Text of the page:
Google’s default grouping of keywords, while obviously intended for advertising campaigns, is actually very useful:
Each group can be regarded as a potential page we could create about chocolate cakes, in this instance:
- Chocolate cakes
We might use some editorial insight and consider combining “simple” and “easy”, perhaps, but overall these concepts would make good landing pages. To ‘drill down’ into more specific data, we can click on the keywords tab:
Now we can see specific keywords we should be using within our content. Google is likely to consider that the ‘ultimate’ site about chocolate cakes will contain many of these keyword concepts, probably on different pages. The BBC do just that:
Notice there are almost 20,000 results from the site, with many targeting distinct keywords. The top result (since our query is generic) is the page that leads to the more specific content. Also notice that the structure of the site is almost identical to our brief map of possible keywords based on Google’s ad groups.
Using ‘seed’ keywords
If you have a good idea of your ‘main’ keywords and are looking for variations, entering seed keywords is a good way to get an immediate overview. For our example here, we’ll enter “chocolate cake, chocolate cakes”. The reason we use both the singular and the plural is because this will provide more data (even if Google implies that it won’t!). Again, we’ll see ad groups:
You’ll notice that we have slightly different groups here, albeit with a lot of crossover. We now have “make” as a possible landing page, which wasn’t present on the BBC site because it was implied by “recipe”. Let’s take a look at the keywords tab:
Again, we see the “make” keyword as another possible candidate.
Useful filters and filtering techniques
The presence of advertisers who are prepared to pay for traffic for a keyword is a reasonable indicator of how ‘transactional’ a keyword is. The higher the price, the more commercial intent is likely to lie behind a search. We can filter keywords to those with a high probability of commercial intent using the “customise your search” option on the left. Put in a bid of a least £1:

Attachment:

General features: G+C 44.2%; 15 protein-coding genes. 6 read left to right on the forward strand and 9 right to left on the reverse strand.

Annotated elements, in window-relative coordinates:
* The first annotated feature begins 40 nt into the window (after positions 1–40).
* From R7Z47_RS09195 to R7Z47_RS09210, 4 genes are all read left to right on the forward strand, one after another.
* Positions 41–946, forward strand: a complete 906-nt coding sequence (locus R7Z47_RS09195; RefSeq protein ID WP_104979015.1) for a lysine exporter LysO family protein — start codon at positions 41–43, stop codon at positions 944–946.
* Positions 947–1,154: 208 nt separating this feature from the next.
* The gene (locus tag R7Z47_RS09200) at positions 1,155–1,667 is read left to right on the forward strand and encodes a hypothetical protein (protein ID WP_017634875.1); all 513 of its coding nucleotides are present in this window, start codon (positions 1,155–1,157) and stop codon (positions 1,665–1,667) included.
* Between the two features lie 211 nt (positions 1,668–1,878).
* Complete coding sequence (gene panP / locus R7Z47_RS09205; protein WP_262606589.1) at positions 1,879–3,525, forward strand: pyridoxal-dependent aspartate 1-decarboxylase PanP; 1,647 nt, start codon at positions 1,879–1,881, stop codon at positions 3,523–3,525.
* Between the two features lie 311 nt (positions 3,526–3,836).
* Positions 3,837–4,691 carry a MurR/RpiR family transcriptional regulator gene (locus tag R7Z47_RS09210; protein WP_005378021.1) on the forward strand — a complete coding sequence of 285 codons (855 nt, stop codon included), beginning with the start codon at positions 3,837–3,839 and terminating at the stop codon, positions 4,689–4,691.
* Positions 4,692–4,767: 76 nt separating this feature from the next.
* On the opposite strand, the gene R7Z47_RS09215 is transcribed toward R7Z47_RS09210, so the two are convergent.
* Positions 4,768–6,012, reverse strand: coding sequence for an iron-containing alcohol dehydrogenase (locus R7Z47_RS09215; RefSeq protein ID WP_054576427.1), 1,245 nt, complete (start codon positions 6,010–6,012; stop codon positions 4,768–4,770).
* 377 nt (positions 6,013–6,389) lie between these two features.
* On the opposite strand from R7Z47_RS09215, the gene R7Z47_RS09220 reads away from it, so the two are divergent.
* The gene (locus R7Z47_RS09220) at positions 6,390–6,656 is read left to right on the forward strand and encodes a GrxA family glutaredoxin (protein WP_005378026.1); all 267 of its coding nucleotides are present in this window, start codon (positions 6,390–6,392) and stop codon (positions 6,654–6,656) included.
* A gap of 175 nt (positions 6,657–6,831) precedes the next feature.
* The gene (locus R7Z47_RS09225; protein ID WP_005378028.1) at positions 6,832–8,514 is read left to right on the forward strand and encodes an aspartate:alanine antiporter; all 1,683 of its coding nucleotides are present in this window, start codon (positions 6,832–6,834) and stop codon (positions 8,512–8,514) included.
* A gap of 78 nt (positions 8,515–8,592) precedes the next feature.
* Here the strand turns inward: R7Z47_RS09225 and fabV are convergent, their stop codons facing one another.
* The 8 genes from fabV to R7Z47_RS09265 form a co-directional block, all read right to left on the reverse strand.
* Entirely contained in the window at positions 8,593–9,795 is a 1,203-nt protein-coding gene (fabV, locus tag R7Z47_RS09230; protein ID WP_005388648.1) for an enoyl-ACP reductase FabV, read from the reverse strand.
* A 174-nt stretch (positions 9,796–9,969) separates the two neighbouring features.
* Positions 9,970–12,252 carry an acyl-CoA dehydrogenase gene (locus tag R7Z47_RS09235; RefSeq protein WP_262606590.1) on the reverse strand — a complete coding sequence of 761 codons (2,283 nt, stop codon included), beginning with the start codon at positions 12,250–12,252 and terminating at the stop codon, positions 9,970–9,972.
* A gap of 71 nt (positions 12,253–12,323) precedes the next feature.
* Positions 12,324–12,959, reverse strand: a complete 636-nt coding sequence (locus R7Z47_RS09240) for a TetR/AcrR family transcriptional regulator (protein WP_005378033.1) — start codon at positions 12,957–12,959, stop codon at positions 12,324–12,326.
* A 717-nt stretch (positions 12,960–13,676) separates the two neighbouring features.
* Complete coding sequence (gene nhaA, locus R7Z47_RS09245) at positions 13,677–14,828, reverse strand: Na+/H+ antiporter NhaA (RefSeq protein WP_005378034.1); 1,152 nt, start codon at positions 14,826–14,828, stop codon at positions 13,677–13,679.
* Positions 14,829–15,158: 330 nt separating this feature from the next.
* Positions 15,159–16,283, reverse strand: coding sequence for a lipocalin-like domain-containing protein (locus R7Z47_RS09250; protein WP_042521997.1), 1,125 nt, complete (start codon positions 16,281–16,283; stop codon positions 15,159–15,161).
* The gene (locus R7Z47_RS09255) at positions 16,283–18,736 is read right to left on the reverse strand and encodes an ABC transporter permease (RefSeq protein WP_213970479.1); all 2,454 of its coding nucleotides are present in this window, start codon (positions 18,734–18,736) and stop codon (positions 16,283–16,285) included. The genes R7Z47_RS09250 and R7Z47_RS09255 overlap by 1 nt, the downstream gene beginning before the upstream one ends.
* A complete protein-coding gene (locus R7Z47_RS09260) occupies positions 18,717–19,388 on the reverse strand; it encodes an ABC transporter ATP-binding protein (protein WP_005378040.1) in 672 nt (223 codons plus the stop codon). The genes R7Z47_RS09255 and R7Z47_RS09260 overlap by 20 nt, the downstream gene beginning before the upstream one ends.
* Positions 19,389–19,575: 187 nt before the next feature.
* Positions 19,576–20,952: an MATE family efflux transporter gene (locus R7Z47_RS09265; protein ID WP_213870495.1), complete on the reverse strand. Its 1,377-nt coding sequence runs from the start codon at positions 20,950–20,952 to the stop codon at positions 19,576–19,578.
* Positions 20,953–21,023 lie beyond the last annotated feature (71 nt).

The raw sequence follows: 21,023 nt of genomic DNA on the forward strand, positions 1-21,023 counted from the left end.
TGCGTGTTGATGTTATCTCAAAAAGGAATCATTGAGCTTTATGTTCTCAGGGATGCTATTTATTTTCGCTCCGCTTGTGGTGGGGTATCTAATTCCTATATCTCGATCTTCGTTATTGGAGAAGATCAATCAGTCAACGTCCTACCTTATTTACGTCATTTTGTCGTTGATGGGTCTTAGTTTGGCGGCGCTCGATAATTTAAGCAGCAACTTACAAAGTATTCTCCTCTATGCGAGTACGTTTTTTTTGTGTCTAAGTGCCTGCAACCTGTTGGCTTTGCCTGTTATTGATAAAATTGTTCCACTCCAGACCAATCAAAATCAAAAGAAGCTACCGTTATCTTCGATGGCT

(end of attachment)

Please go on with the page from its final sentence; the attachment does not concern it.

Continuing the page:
This will change most results fairly dramatically:
Notice we’ve now lost most of the recipe searches, to be replaced by specific cake variants that people are more likely to want to buy, rather than just view a recipe.
A related technique is to use a “high” competition filter in the same section where we entered a bid filter. This results in the below:
This tells us that the if we’re trying to sell cakes (rather than just attract visitors) we can focus on:
- Events that might involve chocolate cake
- Explicitly-named products (“mix”)
- The words “delivery” and “buy”
Avoiding overly-broad results
If you see results that are not a good fit for your particular product or service, you can either filter by a “required” keyword as we suggested above, or use Google’s own option for “closely related” words:
If your site targets a UK audience, you will almost always want the whole of the UK selected as a filter. For highly-local services, you can also filter by cities:
Negative keywords will remove any data for keywords that contain the words provided. This is especially useful if your keyword is ambiguous – for instance if you sell tablet computers and want to eliminate medicines (tablets) from your data. Be careful with negative keywords or you risk removing data that would otherwise be useful.
Saving Keyword Planner data
There are two ways to save the data that you find most useful:
- Use Google’s ‘Add to plan’ feature (you don’t actually have to create a campaign from the plan)
- Export it to a spreadsheet where you can play with the data
Most SEOs prefer spreadsheets because it allows you to add customised data.